“I knew we should have had one of those things!” said Sam. A hum reverberated from deep within the satellite.
“That must be the weather machinery,” said Iggy. Sure enough, the screen flashed to a view of the Earth far below them. Across the planet dark clouds could be seen boiling up in the sky. It looked like a nasty storm was coming … everywhere.
“We have to find him,” said Yugo, rising from his chair. At that moment the picture on the screen dissolved into a shot of a small rocket leaving the satellite. Iggy, Yugo and Sam watched in horror as the rocket sped back to Earth.
“He’s getting away!” shouted Iggy.
“Come on, let’s go!” called Yugo. The three elves ran from the control room, with Gobby at their side, still swinging Yomama’s scimitar around.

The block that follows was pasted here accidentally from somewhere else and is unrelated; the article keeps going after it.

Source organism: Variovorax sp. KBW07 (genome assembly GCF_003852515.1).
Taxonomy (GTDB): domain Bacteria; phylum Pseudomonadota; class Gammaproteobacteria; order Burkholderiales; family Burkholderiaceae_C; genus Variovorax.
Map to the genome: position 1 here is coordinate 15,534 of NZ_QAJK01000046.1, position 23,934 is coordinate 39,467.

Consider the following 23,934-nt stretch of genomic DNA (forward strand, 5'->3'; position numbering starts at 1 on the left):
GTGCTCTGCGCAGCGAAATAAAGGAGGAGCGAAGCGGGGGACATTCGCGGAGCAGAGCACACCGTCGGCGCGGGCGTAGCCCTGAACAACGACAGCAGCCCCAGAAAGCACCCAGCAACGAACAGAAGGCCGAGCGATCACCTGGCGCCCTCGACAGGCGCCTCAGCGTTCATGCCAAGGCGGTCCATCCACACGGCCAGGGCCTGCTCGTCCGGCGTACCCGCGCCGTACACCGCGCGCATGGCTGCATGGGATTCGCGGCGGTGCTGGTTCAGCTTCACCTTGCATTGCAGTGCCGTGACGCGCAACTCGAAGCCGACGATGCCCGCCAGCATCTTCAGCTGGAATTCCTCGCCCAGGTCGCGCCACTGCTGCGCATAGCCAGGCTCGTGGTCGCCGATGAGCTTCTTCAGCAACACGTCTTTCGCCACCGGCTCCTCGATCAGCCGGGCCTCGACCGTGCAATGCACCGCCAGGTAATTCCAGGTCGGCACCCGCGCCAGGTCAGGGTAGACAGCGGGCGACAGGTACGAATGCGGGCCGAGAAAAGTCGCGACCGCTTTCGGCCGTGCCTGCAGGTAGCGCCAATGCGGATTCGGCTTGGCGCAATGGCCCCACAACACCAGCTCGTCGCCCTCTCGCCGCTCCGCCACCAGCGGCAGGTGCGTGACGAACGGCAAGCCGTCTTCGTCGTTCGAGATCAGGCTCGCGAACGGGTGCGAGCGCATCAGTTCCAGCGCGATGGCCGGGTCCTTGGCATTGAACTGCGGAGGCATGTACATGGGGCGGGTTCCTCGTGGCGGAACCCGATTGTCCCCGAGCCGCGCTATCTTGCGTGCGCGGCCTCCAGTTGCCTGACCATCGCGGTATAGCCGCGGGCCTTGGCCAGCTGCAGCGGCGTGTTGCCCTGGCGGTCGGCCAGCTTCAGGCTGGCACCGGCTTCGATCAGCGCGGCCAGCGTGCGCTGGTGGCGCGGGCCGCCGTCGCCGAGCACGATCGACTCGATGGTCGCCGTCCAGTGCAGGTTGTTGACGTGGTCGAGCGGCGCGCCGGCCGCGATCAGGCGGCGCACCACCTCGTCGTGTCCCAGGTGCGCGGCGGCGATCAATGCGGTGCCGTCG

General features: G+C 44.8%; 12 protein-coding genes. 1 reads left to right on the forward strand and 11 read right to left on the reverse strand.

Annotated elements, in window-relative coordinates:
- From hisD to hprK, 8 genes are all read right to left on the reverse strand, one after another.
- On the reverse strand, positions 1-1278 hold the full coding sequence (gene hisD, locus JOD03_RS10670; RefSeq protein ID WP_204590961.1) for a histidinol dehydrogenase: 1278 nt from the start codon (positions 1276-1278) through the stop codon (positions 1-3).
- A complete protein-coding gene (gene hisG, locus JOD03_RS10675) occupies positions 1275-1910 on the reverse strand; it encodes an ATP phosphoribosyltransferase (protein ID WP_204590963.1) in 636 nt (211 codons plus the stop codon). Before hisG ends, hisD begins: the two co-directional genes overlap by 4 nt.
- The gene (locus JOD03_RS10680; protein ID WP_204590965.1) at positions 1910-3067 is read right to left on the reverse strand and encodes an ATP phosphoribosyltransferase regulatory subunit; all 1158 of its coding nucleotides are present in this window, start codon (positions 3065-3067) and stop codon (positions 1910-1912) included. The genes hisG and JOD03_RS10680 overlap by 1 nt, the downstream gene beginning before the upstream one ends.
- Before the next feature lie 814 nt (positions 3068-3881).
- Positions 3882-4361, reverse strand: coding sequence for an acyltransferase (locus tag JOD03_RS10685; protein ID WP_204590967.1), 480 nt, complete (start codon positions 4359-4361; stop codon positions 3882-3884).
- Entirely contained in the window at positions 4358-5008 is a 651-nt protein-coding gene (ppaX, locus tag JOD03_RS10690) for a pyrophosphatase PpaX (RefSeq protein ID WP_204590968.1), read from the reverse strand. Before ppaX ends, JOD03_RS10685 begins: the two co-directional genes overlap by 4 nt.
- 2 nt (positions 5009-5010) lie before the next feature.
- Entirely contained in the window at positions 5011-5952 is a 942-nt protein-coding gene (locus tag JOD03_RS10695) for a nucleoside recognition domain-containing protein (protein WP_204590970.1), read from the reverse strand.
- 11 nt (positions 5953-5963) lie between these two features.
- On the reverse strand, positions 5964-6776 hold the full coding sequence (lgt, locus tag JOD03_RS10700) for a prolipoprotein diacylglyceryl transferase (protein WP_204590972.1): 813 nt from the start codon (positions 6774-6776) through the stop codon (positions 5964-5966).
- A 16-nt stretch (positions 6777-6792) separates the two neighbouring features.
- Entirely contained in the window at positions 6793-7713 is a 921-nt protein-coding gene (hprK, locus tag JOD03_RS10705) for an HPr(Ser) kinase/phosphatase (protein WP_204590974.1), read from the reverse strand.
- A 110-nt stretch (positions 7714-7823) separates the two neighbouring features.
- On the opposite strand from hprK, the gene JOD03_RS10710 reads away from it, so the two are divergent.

“Be careful with that thing,” said Sam. “You could put an eye out. Or an arm.”
Gobby giggled and stuffed the scimitar into his dirty belt beside his old gnarled wooden club. “Shotgun!” he yelled.
Three Elves and a Goblin charged back into the snowmobile. Yugo’s fingers danced across the control array. He hit a blue switch, twisted a red dial and pressed a green button. The docking mechanism retracted from the satellite and the snowmobile drifted away from it. Yugo touched the small switch in front of Gobby and the snowmobile’s rockets fired, launching them back towards the Earth.
Yugo studied the little screen on his dashboard. “He’s got to be out here somewhere …” A little light flashed on the edge of the screen. “Gotcha!” he said, and turned the snowmobile’s wheel right. The snowmobile made a wide turn. Soon a small shape appeared in the distance in front of them. It was hurtling towards the thick clouds that were building in the Earth’s upper atmosphere.